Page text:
Tag Archives: technology

Up Hill Both Ways: 30th Anniversary of Shadow on a Tightrope

A new generation is introduced to Shadow on a Tightrope.  Photo Credit: Substantia Jones

A new generation is introduced to Shadow on a Tightrope. Photo Credit: Substantia Jones

I have to confess.  I recently re-read Shadow on a Tightrope in honor of this blog carnival.  I tore through the book at warp speed, reveling in the sheer, unadulterated, radical awesomeness of it.  I was moved by the rawness and honesty found in so much of the writing.  And I felt a deep sense of gratitude for the women who came before me in this amazing movement of size acceptance.

I felt all of these things, but more than any of these things, I felt a sense of awe.  These women blazed a trail across this far-flung land.  They build a bridge to one another through their written words.  And they did it with pencils and typewriters.

Now I understand that there’s a real danger here that I will tell the activism equivalent of walking to school and back, in the snow, and that it was uphill both ways.  But isn’t that sort of what we are talking about here?

In reading these stories, I was struck by how hard it was for size activists simply to find one another.  I was fascinated by the level of manual work they did, collecting checks to cover the costs of photocopying medical journal articles and studies, copying them and mailing them out to one another.

I was also struck by how often a writer in the anthology refers to years or even decades in isolation–believing they were the only one to feel the way they did.  And I was moved by the joy expressed in finding even one like-minded soul with whom to have dinner, swap letters or share late-night phone calls.

It’s hard to speak of size acceptance today, even with the myriad of online research resources and the powerful forums and channels that bring like minded activists to the distance of just one click from one another.  While it’s true that modern life brings a different set of headaches (like moderating yet another absolutely vile YouTube comment) it also brings us comfort and tremendous support.  Often, within seconds of writing a blog post or sharing a thought on Facebook, I’ll have a word or two of support or encouragement.  I can debate difficult questions about the nature of size acceptance in real time, with scholars throughout the world.  But even so, it can be hard to stand aside from the mainstream on notions of weight, weight loss, fat acceptance, and Health At Every Size.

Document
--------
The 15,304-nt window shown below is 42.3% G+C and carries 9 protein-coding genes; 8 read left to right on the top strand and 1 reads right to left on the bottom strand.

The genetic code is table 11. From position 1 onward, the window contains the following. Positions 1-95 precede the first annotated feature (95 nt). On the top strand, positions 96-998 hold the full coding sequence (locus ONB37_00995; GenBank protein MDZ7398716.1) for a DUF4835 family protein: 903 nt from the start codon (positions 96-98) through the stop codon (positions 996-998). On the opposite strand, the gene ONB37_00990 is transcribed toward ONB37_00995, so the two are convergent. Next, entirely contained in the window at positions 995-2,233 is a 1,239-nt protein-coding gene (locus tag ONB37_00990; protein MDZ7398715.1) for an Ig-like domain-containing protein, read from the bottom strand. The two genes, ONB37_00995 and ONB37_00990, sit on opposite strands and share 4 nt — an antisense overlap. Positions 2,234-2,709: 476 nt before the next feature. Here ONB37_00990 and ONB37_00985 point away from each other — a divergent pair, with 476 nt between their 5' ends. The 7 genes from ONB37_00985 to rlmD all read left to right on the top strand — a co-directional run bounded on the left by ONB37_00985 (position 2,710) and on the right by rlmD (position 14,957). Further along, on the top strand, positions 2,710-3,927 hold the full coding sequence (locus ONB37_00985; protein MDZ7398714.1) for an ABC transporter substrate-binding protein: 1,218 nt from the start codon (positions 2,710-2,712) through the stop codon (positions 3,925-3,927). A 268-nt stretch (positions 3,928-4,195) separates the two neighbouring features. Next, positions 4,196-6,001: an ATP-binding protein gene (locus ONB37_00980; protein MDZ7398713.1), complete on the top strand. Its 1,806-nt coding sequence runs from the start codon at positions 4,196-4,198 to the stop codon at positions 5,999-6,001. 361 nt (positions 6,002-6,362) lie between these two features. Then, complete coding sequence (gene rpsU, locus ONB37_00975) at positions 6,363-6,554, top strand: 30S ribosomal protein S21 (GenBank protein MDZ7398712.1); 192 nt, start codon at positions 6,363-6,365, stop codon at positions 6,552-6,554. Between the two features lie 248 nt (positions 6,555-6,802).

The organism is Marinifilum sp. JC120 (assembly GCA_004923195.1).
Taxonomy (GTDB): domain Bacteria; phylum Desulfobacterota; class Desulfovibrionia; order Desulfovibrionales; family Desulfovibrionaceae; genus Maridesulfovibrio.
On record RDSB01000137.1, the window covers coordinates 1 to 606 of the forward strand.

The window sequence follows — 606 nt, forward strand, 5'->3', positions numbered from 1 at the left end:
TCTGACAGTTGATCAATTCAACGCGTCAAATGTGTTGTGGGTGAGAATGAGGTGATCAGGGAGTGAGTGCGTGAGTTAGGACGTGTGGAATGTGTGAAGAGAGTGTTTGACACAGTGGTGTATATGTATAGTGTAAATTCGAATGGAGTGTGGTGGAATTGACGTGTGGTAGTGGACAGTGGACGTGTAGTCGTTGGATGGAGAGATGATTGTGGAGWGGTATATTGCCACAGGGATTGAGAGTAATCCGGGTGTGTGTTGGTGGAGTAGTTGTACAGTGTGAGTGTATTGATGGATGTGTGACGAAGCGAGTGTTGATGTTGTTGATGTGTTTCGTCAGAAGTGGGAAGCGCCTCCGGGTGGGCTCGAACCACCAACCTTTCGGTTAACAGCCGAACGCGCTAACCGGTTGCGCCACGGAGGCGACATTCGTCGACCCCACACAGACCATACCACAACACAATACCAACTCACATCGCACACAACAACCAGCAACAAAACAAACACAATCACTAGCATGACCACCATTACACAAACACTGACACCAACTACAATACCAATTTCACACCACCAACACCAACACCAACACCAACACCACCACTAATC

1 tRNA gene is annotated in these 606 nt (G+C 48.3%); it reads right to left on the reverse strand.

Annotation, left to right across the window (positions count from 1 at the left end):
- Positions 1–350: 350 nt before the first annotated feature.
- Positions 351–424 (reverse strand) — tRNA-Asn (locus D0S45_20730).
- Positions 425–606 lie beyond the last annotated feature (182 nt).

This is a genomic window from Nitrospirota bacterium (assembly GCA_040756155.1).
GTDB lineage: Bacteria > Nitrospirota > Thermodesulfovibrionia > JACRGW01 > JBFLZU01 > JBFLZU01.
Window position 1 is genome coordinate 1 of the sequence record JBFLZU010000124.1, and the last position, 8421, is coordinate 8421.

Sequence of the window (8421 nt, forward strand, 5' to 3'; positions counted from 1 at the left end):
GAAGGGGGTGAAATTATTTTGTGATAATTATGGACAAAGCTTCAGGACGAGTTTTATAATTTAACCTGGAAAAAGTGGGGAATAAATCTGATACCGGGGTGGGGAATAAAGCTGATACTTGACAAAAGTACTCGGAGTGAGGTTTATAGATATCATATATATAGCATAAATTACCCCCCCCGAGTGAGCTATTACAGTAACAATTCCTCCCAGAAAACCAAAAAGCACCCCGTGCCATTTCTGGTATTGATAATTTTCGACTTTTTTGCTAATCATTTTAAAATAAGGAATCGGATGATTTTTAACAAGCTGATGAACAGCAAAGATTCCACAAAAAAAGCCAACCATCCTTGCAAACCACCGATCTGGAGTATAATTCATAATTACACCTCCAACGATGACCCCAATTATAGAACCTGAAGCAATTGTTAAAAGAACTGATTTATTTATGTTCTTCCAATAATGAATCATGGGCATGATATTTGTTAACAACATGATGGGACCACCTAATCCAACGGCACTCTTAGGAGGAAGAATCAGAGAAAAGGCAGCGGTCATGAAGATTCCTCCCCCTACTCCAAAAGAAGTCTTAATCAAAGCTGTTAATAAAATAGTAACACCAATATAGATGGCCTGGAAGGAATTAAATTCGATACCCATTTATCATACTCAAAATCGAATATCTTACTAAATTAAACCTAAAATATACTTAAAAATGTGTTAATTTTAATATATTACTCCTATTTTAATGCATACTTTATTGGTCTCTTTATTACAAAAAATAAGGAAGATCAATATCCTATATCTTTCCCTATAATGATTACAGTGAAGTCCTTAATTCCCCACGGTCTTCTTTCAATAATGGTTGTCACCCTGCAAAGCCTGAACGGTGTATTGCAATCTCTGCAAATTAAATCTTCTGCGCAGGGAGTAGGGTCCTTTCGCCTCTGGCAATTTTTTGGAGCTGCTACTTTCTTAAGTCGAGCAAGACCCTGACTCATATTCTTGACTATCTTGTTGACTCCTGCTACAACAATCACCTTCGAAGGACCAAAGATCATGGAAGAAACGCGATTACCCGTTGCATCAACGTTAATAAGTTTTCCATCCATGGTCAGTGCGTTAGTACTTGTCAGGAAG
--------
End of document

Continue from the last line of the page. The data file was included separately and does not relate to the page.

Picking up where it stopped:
But how much more difficult was it back in 1983 or even earlier? Shadow on a Tightrope, was created in a time when writers put their stake in the sand, said their piece and then waited weeks or months or even years to see what the world had to say about it.  Yet it’s astonishing, how many stakes were planted, and just how much ground was covered by this early work.

We owe a debt of gratitude to these early pioneers.   That’s why I am so excited to see projects like this one, celebrating the 30-year anniversary of a seminal work in the Size Acceptance cannon, or the history project initiated by Barbara Altman Bruno on behalf of ASDAH, and the tremendous work being done by Ragen Chastain to document the stories of the founders of this movement in their own wordsl

I am proud and honored to share in some small way, my heartfelt thanks to those who not only added to the scholarship side of the size acceptance movement, but also paved the way for me to step off the diet/body hatred merry-go-round and learn to love my body far, far earlier than I would have done without their guidance.  For helping me reclaim weeks, months, years and even decades for body love, self acceptance and even joy, I’m very, very grateful.

Perhaps 30 years from now, the young upstarts will be rolling their eyes and wondering how we old farts ever built a movement without transporter beams and holographic recording.  If at that point we are able to leave behind even a small fraction of work on par with that found in Shadow on a Tightrope, I will count us successful indeed!